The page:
From TABLE 6 it will be observed that the steam requirements for EXAMPLE I is the same as that for EXAMPLE IV. In both EXAMPLES I and IV all of the heat requirement is supplied by superheated steam. Similarly, the superheated steam requirement for EXAMPLE II is the same as that of EXAMPLE III, despite the fact that EXAMPLE III treats twice the quantity of contaminated soil of EXAMPLE II.
TABLE 7 sets forth the cooling requirements for volatilized organic pollutants and the carrying steam and also a summary of the overall energy requirements.
TABLE 7______________________________________ EXAMPLES IV I II III (comparative)______________________________________GAS EXIT STREAM (lbs/hr)Steam 3925 2250 2250 3925Soil Moisture 390 390 780 390Organics 20 20 40 20GAS STREAM TO CONDENSER(lbs/hr)Vaporized Moisture >390 >390 >780 >390Organics 20 20 40 20Recirculating S/H Steam 0 0 0 3925TOTAL LBS/HR TO >410 >410 >820 >4335CONDENSERCOOLING REQUIREMENTS 617 617 1234 5000to 60 (°F.), 75% EfficiencyMBTU/hrENERGY REQUIREMENTS(MBTU/ton)S/H Steam 1500 865 433 5300Cooling 620 620 620 5120Indirect Heat To Rotary Drum 0 635 917 0TOTAL ENERGY 2120 2120 1970 10420REQUIREMENTS MBTU/Ton______________________________________
In TABLE 7 the cooling requirements per ton of soil processed are identical for EXAMPLE I, EXAMPLE II and EXAMPLE III.
The cooling requirements for EXAMPLE IV are disproportionate because the superheated steam is employed on a once-through basis.
Summary of Examples I to IV
From TABLE 7 it will be observed that a substantial savings in the total energy requirements per ton for the described soil decontamination are obtained according to the invention (compare Examples I, II and III with example IV). It will also be observed that the total energy requirements per ton are least for EXAMPLE III since the same rotary drum is processing twice the throughput with the same heat loss. The energy requirements for the method illustrated by EXAMPLE IV (without recirculation or recycle of superheated steam) are excessive.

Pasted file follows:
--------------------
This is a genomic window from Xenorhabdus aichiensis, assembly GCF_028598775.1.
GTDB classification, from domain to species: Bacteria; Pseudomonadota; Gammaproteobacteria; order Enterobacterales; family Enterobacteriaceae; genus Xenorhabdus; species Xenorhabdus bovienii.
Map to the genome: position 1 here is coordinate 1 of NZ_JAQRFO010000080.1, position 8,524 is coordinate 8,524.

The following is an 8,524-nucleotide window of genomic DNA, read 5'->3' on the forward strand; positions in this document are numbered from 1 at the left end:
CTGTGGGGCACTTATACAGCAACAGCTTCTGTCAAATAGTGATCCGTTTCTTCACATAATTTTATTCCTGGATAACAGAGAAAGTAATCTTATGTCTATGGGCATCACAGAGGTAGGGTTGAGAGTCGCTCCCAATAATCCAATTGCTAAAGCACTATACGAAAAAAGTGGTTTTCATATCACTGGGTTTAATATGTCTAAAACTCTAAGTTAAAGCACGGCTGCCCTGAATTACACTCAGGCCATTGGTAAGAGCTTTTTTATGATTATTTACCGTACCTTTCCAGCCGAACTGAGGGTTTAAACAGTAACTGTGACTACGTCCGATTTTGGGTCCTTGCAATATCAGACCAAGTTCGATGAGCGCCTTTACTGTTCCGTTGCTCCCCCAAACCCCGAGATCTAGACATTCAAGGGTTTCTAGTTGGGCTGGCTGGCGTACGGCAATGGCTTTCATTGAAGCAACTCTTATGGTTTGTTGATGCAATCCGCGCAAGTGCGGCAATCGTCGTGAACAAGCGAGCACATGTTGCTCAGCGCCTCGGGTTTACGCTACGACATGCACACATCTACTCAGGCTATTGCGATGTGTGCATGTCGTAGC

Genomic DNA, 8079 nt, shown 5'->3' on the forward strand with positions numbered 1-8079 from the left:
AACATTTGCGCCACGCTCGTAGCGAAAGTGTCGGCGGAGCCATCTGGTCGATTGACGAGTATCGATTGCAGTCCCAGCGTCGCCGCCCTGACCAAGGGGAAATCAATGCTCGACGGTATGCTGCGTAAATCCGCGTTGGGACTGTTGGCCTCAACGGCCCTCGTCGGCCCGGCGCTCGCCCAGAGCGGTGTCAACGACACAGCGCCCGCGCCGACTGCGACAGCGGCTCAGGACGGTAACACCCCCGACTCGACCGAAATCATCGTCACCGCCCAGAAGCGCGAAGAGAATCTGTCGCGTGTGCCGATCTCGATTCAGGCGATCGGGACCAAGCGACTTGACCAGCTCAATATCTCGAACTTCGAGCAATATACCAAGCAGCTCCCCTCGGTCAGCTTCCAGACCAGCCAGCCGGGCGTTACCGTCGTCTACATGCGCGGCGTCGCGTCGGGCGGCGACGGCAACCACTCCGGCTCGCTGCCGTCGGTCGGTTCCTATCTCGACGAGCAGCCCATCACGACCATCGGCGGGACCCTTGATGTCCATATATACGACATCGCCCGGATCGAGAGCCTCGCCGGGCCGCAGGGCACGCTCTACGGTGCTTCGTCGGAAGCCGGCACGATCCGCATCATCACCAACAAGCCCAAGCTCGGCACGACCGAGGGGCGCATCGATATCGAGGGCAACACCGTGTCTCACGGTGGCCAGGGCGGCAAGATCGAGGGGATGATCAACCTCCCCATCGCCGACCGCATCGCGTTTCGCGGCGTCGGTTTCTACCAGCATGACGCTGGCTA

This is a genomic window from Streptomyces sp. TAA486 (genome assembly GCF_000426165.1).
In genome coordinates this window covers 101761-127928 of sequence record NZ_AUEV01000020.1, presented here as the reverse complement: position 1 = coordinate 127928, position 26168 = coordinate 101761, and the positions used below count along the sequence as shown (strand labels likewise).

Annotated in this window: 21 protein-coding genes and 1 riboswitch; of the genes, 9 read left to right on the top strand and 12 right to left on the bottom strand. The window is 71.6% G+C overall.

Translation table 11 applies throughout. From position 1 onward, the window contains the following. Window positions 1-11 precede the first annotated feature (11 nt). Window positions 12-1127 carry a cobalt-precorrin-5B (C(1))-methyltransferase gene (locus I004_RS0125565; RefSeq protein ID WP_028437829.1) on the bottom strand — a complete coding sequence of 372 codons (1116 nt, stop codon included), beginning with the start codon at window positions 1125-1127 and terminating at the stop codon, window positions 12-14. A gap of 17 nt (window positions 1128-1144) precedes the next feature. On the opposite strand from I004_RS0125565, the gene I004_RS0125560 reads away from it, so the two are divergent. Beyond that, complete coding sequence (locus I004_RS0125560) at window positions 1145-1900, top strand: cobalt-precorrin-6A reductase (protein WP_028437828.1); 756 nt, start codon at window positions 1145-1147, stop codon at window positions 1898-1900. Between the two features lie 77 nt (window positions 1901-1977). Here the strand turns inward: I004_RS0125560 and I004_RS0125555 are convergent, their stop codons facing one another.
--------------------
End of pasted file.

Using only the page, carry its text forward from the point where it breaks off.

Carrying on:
Some of the energy supplied for EXAMPLES II and III is in the form of burning fuel gas or fuel oil which provides thermal energy at relatively low cost and at a significantly lower cost than electrically heated superheated steam. By significantly reducing the amount of superheated steam required to be in the recirculating loop (compare EXAMPLES II, III versus EXAMPLES I, IV) it is apparent that the size of the superheater and pump may be meaningfully reduced when a supplemental heating means supplies a substantial portion of the heat requirements of the overall system.
The invention may be embodied in other specific forms without departing from the spirit and scope or essential characteristics thereof, the present disclosed examples being only preferred embodiments thereof.
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|U.S. Classification||210/770, 34/418, 34/415, 34/412, 210/180, 34/417, 210/774, 34/411, 34/410|
|International Classification||B09B3/00, B09C1/06, F26B25/00, C02F1/02|
|Cooperative Classification||B09C1/06, B09B3/0091, C02F1/025, B09B3/00, F26B25/006|
|European Classification||B09B3/00T2, B09B3/00, F26B25/00C2, C02F1/02C, B09C1/06|
|Jun 28, 1993||AS||Assignment|
Owner name: AMERICAN COLOR AND CHEMICAL CORP.
Free format text: ASSIGNMENT OF ASSIGNORS INTEREST;ASSIGNOR:MARCHESI, PRIMO;REEL/FRAME:006587/0078
Effective date: 19930615
|Jan 23, 2001||FPAY||Fee payment|
Year of fee payment: 4
|Jan 24, 2005||FPAY||Fee payment|
Year of fee payment: 8
|Feb 16, 2009||REMI||Maintenance fee reminder mailed|
|Aug 12, 2009||LAPS||Lapse for failure to pay maintenance fees|
|Sep 29, 2009||FP||Expired due to failure to pay maintenance fee|
Effective date: 20090812